Spoiler: Sydney Carton dies. In fact, Sydney Carton and fifty-one other people die. In our first up-close encounter with the guillotine, we get front-row seats as hoards of "patriots" flock to the executions. It’s as lively as a county fair.
Bloodthirsty. No, Scratch That. Blooddrunk.
Of course, Dickens makes it pretty clear that none of these executions are justified. Intoxicated by the power that violence can bestow on its perpetrators, the citizens of the new French Republic have taken that power to extremes: Charles Evrémonde, son of a bad aristocrat, is slated to die. Along with him, however, is a poor seamstress, a woman of no social importance and no real consequence.
Her death, perhaps even more than the death of Sydney Carton, exemplifies the tragic excess of the revolutionary fervor. Her brave attempts to justify the senseless news of her execution as a possible good for the future of the new Republic are guaranteed to tug on your heart-strings. (Go ahead! Read her speech. It’s in Chapter 15 of Volume III.)
The real show-stopper, however, is Sydney Carton. He goes to his death murmuring the words of Christ, "I am the Resurrection and the Life" (3.15.43). The ending of A Tale of Two Cities seems charted on the road to tragedy. There’s really no way to pull a few smiles out of this one—or is there?
Way More Uplifting Than Your Typical Beheading
Dickens makes a rather strange and fascinating move in the last paragraphs of his novel. He spends some time dwelling on what Sydney Carton would have said if he could have expressed his last thoughts on paper. (Of course, true to the journalistic style of this novel in general, Dickens is careful to point out that this could have happened: there are documented accounts of other people’s thoughts being transcribed before their beheadings.) It’s a funny move for several reasons:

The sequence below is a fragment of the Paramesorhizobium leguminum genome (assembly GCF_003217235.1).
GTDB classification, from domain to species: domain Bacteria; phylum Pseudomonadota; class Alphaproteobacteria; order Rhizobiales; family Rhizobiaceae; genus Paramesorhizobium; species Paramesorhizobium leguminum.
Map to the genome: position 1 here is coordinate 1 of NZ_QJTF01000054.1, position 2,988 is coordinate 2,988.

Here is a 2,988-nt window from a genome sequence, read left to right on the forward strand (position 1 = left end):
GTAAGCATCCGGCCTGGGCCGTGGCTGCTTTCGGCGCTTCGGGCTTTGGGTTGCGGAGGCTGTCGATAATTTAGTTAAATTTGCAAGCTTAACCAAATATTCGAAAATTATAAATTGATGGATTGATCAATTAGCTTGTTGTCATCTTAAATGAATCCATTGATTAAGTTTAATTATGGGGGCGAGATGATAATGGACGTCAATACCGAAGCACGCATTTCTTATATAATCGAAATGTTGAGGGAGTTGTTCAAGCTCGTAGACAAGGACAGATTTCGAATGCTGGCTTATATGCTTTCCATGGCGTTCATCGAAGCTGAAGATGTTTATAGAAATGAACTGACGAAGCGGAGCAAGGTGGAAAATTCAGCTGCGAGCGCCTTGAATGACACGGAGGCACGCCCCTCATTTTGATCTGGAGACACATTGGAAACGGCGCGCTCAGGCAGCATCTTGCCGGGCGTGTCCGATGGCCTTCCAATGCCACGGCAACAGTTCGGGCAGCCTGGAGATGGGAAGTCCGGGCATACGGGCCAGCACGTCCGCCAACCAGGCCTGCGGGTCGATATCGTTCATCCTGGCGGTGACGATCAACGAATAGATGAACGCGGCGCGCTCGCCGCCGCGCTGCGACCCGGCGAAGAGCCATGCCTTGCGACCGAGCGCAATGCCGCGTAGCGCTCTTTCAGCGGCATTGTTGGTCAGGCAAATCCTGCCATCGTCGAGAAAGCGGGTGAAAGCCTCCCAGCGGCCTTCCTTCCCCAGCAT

- Carton isn’t really given to spouting his feelings publicly.
- Carton’s musings reflect a complete change of heart (and even a complete change of character) when compared to his earlier views.
Bravely declaring that his death is a "far, far better thing" than he’s ever done, Carton imagines a happy future rising out of the ashes of his present strife (3.15.50). In other words, Dickens can’t think of a way to bring about a realistic happy ending in the present. The French Revolution has become too chaotic, its goals too compromised to imagine any good can immediately come from them.
Instead, Carton envisions future generations—much like the generations who read and are reading A Tale of Two Cities today. His legacy becomes our heritage, Dickens suggests. It’s a neat trick—and an effective one.